An exhibition titled “Industrial Evolution in the Black Sea Area – Examples from Greece, Romania and Armenia” sheds light on the dark sides of the industrial past of the Black Sea region. The exhibition will run through August 9, at the Science Center and Technology Museum “NOESIS” of Thessaloniki. It will then travel to Armenia and Romania.
The Industrial Revolution marks a major turning point in human history as all aspects of life were influenced in some way. Researchers may well argue that the known model of industry and the infrastructure of centralized administration is coming to an end, as in their place new “intelligent” and flexible systems emerge, which incorporate innovations and respond to a series of today’s challenges, as e.g. the global energy problems and ecology, but –as Ioannis Mylopoulos, Rector of the Aristotle University of Thessaloniki stresses in the exhibition catalogue- one has to understand the past in order to visualize a glorious future.
The exhibition is a result of a EU project, aiming to support cultural and educational initiatives for the establishment of a common cultural environment in the Basin. The project referred to the pursuit of the common trends in industrial evolution in the countries of the Black Sea from the beginning of the 19th to the end of the 20th century. In parallel, the project focused on the significant historical events that influenced the industrial evolution in the Black Sea area.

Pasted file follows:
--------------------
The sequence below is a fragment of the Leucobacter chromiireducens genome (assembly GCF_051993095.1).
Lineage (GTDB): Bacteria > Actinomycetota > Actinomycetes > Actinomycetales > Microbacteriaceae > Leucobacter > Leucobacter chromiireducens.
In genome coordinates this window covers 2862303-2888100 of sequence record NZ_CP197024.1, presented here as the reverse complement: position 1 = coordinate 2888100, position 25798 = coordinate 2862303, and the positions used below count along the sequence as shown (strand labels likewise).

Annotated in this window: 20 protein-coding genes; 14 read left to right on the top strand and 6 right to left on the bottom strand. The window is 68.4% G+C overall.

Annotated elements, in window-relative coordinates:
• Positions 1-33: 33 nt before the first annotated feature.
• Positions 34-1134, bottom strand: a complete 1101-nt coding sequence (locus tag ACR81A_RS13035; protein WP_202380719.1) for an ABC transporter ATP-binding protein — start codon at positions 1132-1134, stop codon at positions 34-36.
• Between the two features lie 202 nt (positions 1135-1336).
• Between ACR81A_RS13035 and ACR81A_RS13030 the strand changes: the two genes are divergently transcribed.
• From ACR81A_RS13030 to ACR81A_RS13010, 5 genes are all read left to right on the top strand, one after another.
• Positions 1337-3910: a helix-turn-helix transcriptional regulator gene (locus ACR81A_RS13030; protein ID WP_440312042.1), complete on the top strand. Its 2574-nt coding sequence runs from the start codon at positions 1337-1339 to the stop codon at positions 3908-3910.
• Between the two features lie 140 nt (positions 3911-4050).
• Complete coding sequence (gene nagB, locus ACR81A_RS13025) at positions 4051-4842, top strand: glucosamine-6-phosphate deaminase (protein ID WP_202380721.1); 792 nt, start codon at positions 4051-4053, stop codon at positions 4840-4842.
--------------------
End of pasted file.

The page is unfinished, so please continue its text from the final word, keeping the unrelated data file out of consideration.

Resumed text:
The project also aimed on showing the effect that development had on the cultural history in both national and international level. By means of this common effort the project highlighted the essential common components of nations living in the area, searched the effects on the social and economic development and finally recorded the good practices in each country.
The areas studied in the framework of the project were Northern Greece, Northeastern Romania, the Lower Danube area and Armenia. Special emphasis was given to the analysis of the different stages of industrial evolution and their connection to the broader evolutionary periods of the socio-economic formations in these areas, based on the dominant production system in each of them.
The project was funded by the EE. Partners which participated in the project were the Thessaloniki Science Center & Technology Museum “NOESIS” (lead partner), the Universitatea “Dunărea De Jos” Din Galaţi (UDJG) ( Romania) and the National Academy of Sciences of the Republic of Armenia (NASRA) – ( Republic of Armenia).